Right, apologies for that. Basically I was speculating on a potentially simple solution which would allow people to go to a simple site, paste in a URL and get back a table of all the stacks that were used on the page residing on that URL. I think it would be pretty straightforward.
But now that you have articulated what you really need its possible to be a bit more helpful (hopefully).
Firstly, I completely understand where you are coming from. The demo pages for stacks and things can look, somehow, just beautiful, then when you go and try to recreate it - even with the same stacks… you end up, if you are anything like me, with a dogs breakfast.
The explanation, I think speaks to the difference between a web/ui designer and a draggy/droppy Rapidweaver or other WYSIWYG jockey. Just because you can drag a stack onto a page, that does not make you a designer, or at least, a good one.
The people who are putting those nice pages together have some skills, such as an understanding of space and compositional rhythm. How to use colour and styles to create pleasing elements which flow together effortlessly. No stack or theme can teach you this as far as I know.
I have three suggestions:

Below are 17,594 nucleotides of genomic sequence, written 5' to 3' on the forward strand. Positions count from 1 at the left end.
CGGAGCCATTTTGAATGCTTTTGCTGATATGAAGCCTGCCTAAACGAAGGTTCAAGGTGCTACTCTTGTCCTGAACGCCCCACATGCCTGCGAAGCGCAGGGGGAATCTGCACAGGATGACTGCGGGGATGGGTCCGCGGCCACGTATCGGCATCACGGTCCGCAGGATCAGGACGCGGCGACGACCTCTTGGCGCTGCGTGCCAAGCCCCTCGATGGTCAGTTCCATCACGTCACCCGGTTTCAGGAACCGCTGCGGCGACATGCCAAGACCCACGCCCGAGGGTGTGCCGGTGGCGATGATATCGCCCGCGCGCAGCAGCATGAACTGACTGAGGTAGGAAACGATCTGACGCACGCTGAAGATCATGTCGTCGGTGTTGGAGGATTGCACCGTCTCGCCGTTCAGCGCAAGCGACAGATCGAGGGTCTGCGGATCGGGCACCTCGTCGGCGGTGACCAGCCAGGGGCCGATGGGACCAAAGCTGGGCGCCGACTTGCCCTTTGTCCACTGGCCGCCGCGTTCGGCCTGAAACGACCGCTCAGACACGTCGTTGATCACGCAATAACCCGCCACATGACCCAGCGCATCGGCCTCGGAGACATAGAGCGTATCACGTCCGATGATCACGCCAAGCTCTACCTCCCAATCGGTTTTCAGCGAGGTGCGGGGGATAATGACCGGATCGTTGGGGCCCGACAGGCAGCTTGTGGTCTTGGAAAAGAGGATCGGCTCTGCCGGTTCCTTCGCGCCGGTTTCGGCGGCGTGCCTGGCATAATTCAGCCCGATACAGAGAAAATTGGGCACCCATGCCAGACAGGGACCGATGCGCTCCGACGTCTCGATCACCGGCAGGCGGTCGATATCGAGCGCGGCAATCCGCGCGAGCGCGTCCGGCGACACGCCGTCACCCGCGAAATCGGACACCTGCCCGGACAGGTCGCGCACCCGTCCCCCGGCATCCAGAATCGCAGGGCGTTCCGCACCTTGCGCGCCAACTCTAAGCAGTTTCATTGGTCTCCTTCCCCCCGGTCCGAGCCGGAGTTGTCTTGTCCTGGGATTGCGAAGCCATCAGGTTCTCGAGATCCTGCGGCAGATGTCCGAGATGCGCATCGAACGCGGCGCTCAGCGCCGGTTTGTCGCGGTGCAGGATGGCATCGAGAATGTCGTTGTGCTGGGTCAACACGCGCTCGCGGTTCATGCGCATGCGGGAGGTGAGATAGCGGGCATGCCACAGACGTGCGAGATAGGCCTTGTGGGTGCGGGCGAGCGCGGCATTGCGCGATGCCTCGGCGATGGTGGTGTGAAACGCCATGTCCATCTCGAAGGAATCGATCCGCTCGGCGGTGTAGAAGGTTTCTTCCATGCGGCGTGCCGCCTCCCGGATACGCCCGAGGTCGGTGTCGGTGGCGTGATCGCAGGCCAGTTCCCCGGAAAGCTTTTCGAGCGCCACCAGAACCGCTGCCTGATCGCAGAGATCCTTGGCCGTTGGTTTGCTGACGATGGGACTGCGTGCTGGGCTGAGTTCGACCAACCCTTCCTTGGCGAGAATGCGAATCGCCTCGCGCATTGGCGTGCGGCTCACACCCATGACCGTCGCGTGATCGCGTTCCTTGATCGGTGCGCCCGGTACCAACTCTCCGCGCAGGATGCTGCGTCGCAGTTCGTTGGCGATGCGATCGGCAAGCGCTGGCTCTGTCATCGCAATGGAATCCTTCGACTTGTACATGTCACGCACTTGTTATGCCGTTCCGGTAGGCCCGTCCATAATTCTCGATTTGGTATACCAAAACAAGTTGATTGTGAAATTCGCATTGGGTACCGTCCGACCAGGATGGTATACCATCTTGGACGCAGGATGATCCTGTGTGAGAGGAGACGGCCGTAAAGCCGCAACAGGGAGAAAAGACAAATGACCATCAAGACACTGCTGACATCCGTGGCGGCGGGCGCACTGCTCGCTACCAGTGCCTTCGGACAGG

1/ Study, as much as possible, pages or sections which ‘work’ for you. Take the time to deconstruct what the designer has done to create the effect. Ask yourself why it works for you… For me (personally) its usually because the content is styled tastefully with no garish twirling flashing crap and is easy to consume.
2/ Practice. Take the time to recreate - very very carefully, layouts and elements from example sites you liked. Take your time and experiment with padding/margins/colours/gradients/textures/fonts/outlining/smoothing techniques/overlays/one-page-one-effect and so on. One thing I used to do was go to ThemeForest: https://themeforest.net/ look at the best selling themes then every couple of days try to recreate one of those theme layouts or pages in a scrap RW project. You learn fast that way!
Often you can make a project much better by removing crap you just don’t need. You have to keep at it. Practice and get feedback.
3/ Cheat. Well, sort of. Have you seen these?:
They are some of the best Rapidweaver work ever produced, to my mind. These modules are ideal for you to reverse engineer, exploit and learn from. Marten is doing stuff in these modules that a few short years ago was proper ruddy awkward to do in RW. Mr Duck’s next-gen stacks might have had something to do with that too
Never give up. Never surrender.